Expanding the drive aisle to 22 feet wide will enable community members to continue using it “in a more efficient and safe manner,” the application says.

VHC Health estimates that the future emergency and urgent care facility will see 19,556 patients a year, though it’s expected to generate 1,279 fewer weekday daily trips than the current retail uses. The facility will be open 24 hours a day and have 40 employees, with up to 20 on-site at any given time.

It will be the first facility of its kind in Virginia, according to Taylor.

“Adjacent to residential communities and proximate to other commercial uses, the proposed medical office will complement surrounding uses and will be a significant asset to surrounding neighborhoods as well as Fairfax County as a whole,” the application concludes.

The application is currently awaiting a review by Fairfax County planners.

Image via Google Maps

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St. Paul’s Lutheran Church is seeking to sell part of its property in Idylwood, including a now-vacant building, to a housing developer so it can expand its sanctuary (via Google Maps)

Plans to build housing in front of St. Paul’s Lutheran Church in Idylwood have been resurrected.

After a previous attempt in 2019 sputtered out, the church has found a new developer partner to potentially buy vacant portions of its property at 7426 Idylwood Road and transform it with residential development.

The developer EYA submitted an initial pitch to Fairfax County last summer for approximately 65 to 75 townhouses that would be constructed on two parcels of the roughly 10.7-acre site, an EYA marketing manager told FFXnow. The church intends to stay and use the money from the land sale to fund an expansion of its building, which was built in 1968, per county records.

“EYA is interested in the site for townhome development given its proximity to nearby established retail amenities, Tysons Corner and the City of Falls Church for work and shopping, and a direct bus connection to the West Falls Church Metro Station,” EYA said in a statement. “…We look forward to continuing to engage with the community, staff and elected officials as we develop our plan for this site.”

EYA’s proposal revives a development plan filed in March 2019 by Toll Mid-Atlantic LP Company, an affiliate of the Delaware-based home builder Toll Brothers.

According to that application, St. Paul’s wanted to sell part of its property to pay for a “family life center” that was approved in 2005 but never constructed “due to financial constraints.” The church consists of a main sanctuary with an attached educational building, though it also owns a separate, now-vacant building that once housed Lutheran Social Services.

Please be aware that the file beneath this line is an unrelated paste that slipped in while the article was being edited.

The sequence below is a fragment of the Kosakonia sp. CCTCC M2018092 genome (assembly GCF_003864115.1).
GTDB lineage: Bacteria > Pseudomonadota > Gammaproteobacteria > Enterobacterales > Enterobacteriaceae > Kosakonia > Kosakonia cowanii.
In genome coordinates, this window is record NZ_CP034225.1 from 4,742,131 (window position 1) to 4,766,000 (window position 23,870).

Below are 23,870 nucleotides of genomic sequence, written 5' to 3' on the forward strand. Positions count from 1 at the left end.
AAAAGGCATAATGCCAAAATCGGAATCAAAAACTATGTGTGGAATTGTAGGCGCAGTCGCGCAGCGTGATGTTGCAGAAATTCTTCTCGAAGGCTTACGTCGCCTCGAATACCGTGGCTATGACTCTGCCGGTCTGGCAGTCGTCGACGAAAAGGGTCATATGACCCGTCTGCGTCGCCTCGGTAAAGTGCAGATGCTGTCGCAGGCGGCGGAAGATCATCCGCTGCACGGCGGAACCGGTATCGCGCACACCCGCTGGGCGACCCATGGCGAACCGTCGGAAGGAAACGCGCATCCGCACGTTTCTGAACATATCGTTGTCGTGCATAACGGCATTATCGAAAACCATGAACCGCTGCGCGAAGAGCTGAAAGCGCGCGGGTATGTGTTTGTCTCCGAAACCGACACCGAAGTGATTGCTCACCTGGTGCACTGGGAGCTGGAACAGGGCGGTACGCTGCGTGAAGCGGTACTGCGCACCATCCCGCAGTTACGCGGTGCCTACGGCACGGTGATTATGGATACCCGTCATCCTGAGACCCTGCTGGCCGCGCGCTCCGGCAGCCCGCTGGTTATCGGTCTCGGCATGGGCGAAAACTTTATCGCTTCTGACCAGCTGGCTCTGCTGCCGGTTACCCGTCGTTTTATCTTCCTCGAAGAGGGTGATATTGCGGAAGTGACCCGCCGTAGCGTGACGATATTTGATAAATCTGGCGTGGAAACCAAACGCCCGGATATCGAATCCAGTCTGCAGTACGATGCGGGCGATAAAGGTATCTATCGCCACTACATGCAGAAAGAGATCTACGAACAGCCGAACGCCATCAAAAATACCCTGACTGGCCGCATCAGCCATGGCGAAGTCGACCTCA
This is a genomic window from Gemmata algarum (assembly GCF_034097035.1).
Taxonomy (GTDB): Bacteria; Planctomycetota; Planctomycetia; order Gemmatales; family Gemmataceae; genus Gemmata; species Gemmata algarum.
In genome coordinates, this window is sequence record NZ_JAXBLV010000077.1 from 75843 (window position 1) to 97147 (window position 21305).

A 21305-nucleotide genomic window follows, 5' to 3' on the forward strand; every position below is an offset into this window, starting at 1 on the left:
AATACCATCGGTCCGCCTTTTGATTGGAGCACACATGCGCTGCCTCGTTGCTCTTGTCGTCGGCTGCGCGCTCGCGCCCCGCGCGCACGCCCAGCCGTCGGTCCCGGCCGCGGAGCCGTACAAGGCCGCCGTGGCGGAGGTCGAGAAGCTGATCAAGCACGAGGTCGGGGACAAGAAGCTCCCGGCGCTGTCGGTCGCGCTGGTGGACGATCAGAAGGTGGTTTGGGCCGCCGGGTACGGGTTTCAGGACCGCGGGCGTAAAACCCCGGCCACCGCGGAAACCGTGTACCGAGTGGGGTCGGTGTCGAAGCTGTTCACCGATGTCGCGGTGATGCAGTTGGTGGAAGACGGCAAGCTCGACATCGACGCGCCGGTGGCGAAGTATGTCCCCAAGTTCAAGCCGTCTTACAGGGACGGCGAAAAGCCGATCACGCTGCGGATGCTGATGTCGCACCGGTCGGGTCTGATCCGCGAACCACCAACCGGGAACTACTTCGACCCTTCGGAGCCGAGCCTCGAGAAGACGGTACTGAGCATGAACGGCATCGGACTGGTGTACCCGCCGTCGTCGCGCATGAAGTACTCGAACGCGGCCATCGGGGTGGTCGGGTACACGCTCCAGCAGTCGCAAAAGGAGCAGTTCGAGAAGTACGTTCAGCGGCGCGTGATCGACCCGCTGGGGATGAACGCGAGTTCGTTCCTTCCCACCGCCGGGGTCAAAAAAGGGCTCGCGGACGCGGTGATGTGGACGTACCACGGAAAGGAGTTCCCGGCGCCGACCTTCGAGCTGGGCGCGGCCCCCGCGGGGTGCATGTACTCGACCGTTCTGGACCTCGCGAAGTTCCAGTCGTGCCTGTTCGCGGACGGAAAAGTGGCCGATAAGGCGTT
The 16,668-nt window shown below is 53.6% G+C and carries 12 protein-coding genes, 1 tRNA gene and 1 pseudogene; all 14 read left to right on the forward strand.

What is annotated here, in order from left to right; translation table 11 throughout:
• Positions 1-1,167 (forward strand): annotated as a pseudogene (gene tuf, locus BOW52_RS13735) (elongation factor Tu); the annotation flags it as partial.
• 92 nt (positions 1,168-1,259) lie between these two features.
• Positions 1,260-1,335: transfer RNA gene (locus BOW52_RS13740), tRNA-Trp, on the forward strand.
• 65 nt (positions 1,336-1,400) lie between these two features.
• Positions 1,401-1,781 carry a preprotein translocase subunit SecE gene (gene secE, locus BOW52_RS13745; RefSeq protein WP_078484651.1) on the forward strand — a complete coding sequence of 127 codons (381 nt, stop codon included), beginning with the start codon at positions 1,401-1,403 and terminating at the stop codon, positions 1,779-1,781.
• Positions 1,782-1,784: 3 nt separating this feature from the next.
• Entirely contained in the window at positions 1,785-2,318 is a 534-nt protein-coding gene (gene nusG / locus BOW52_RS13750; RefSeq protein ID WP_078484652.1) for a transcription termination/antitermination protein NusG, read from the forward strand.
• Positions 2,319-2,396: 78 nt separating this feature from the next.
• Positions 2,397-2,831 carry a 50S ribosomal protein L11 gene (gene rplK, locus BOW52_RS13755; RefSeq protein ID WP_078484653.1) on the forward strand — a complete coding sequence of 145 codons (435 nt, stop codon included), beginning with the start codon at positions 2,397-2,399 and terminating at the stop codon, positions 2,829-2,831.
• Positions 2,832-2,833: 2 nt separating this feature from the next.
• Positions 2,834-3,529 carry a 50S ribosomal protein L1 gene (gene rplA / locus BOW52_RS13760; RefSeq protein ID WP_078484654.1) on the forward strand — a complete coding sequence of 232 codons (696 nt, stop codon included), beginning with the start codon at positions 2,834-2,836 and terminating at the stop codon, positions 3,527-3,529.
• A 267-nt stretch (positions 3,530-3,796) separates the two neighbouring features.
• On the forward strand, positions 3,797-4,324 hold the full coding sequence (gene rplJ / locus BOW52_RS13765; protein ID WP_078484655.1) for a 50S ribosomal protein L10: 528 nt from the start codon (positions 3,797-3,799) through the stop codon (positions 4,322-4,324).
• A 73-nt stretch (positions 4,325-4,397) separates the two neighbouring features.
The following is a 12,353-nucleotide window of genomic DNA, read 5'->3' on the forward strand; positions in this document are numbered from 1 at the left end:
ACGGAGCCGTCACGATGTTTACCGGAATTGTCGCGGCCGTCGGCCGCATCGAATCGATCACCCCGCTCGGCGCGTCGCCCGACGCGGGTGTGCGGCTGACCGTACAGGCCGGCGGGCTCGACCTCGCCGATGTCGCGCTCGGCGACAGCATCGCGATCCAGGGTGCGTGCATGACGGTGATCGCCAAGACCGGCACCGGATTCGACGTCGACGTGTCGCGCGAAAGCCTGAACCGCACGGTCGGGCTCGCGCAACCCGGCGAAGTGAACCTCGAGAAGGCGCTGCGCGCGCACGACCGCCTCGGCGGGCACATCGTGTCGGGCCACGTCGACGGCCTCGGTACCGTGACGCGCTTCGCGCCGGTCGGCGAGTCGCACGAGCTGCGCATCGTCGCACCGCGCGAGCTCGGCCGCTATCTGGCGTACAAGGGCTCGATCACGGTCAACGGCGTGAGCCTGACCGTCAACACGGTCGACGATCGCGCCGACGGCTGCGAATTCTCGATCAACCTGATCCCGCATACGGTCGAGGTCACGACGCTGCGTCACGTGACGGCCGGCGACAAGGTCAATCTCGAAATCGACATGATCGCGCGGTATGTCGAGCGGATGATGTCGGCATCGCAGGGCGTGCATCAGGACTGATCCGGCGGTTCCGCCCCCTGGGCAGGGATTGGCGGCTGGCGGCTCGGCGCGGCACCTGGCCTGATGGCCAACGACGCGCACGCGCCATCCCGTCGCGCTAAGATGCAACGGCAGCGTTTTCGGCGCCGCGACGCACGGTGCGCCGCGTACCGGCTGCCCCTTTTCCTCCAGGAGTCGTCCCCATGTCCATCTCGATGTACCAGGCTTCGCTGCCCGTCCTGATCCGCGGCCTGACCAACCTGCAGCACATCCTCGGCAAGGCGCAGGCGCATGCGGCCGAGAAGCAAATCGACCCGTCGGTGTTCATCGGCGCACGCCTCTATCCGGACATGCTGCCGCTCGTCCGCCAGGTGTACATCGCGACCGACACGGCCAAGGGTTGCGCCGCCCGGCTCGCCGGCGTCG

Toll Mid-Atlantic sought to replace the empty building and another undeveloped parcel — totaling about 5.85 acres — with 67 residential units, which would’ve been a combination of single-family townhomes and two-over-two multi-family units.

The county’s land use database indicates that the application was scheduled for a public hearing before the Fairfax County Planning Commission multiple times, most recently on Sept. 30, 2020, but it ultimately got deferred indefinitely.

To allow for EYA’s development, the county needs to revise its comprehensive plan for the site, which currently designates the entire church property as a future residential development with 16-20 dwelling units per acre.

With the church committed to remaining at the site, the Fairfax County Board of Supervisors directed county staff on Tuesday (Feb. 20) to craft a plan amendment that would reduce the intensity of the housing envisioned for the site.

“Recognizing that the Church wishes to remain on site, and this impacts the available area for development and the design of the site, a Plan amendment for residential development at a lower density, with suitable conditions related to site design, recognizing retention of the existing Church, is appropriate,” Providence District Supervisor Dalia Palchik said when introducing the request.

Recalling the previous attempt to develop the site, she added that “transportation improvements and others are key to this development.”

The proposed amendment will be added to the second tier of the county’s comprehensive plan amendment work program, meaning it will be reviewed concurrently with rezoning and special permit amendment applications. Submitted on June 27, 2023, EYA’s proposal is still in the “pre-application” stage, so it’s unclear when an official plan will be available.